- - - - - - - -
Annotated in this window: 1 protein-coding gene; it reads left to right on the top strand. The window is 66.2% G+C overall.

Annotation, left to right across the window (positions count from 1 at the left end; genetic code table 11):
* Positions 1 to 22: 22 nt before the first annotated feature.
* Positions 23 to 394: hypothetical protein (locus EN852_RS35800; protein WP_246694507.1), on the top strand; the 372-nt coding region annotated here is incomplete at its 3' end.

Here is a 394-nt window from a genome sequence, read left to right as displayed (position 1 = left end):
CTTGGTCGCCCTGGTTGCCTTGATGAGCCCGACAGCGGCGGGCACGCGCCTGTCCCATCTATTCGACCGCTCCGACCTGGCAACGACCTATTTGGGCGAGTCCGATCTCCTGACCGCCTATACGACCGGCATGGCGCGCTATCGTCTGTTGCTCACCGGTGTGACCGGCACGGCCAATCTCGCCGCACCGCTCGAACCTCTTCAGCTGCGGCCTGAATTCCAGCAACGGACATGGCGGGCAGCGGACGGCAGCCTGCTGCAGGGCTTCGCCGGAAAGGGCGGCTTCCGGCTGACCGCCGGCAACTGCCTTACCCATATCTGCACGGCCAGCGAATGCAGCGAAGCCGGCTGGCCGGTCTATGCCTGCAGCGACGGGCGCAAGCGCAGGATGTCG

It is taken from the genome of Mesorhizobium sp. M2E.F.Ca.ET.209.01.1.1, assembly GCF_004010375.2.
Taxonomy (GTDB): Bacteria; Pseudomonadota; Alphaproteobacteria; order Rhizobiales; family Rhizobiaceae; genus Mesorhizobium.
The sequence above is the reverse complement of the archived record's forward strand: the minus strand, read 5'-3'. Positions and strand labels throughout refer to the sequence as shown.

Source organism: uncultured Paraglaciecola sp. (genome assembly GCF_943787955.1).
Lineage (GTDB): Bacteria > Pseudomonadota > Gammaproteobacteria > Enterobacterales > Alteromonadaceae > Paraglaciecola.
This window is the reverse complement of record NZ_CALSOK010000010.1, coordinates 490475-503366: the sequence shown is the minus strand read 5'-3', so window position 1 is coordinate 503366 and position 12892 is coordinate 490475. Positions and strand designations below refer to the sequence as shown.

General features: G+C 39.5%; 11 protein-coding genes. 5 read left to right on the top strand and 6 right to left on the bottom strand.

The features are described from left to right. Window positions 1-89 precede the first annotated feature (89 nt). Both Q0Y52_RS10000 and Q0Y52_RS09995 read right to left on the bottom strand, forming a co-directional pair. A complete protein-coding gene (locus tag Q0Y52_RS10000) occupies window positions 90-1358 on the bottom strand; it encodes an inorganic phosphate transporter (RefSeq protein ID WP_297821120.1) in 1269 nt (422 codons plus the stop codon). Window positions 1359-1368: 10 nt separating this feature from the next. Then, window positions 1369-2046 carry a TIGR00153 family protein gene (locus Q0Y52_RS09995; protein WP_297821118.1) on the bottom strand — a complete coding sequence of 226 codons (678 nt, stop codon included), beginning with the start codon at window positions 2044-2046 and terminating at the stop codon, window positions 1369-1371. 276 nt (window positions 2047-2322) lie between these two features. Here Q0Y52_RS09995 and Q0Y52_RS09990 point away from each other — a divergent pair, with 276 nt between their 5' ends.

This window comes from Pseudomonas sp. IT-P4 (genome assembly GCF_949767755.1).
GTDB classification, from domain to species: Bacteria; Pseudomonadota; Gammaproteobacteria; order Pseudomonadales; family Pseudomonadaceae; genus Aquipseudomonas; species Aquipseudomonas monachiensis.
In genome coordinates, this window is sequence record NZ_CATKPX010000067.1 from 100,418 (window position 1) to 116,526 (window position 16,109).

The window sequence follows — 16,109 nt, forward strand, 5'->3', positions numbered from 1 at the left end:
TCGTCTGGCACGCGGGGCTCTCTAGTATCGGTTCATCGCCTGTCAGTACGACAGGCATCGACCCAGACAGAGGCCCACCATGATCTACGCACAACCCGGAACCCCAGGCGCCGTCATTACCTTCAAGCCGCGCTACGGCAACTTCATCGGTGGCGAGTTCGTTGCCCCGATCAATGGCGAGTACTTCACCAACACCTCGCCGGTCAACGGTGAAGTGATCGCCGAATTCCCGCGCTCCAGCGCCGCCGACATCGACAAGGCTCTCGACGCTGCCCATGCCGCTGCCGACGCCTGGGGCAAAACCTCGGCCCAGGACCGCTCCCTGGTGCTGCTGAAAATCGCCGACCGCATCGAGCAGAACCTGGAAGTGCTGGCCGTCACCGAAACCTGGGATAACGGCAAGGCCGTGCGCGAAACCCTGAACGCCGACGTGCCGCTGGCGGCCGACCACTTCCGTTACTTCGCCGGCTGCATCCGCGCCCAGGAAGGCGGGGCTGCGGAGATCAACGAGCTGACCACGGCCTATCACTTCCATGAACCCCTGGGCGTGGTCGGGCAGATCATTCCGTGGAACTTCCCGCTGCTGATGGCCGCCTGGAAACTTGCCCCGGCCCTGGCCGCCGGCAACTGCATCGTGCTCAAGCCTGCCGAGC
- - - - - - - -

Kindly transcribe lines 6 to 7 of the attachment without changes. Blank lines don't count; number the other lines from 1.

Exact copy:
CTTGGTCGCCCTGGTTGCCTTGATGAGCCCGACAGCGGCGGGCACGCGCCTGTCCCATCTATTCGACCGCTCCGACCTGGCAACGACCTATTTGGGCGAGTCCGATCTCCTGACCGCCTATACGACCGGCATGGCGCGCTATCGTCTGTTGCTCACCGGTGTGACCGGCACGGCCAATCTCGCCGCACCGCTCGAACCTCTTCAGCTGCGGCCTGAATTCCAGCAACGGACATGGCGGGCAGCGGACGGCAGCCTGCTGCAGGGCTTCGCCGGAAAGGGCGGCTTCCGGCTGACCGCCGGCAACTGCCTTACCCATATCTGCACGGCCAGCGAATGCAGCGAAGCCGGCTGGCCGGTCTATGCCTGCAGCGACGGGCGCAAGCGCAGGATGTCG

It is taken from the genome of Mesorhizobium sp. M2E.F.Ca.ET.209.01.1.1, assembly GCF_004010375.2.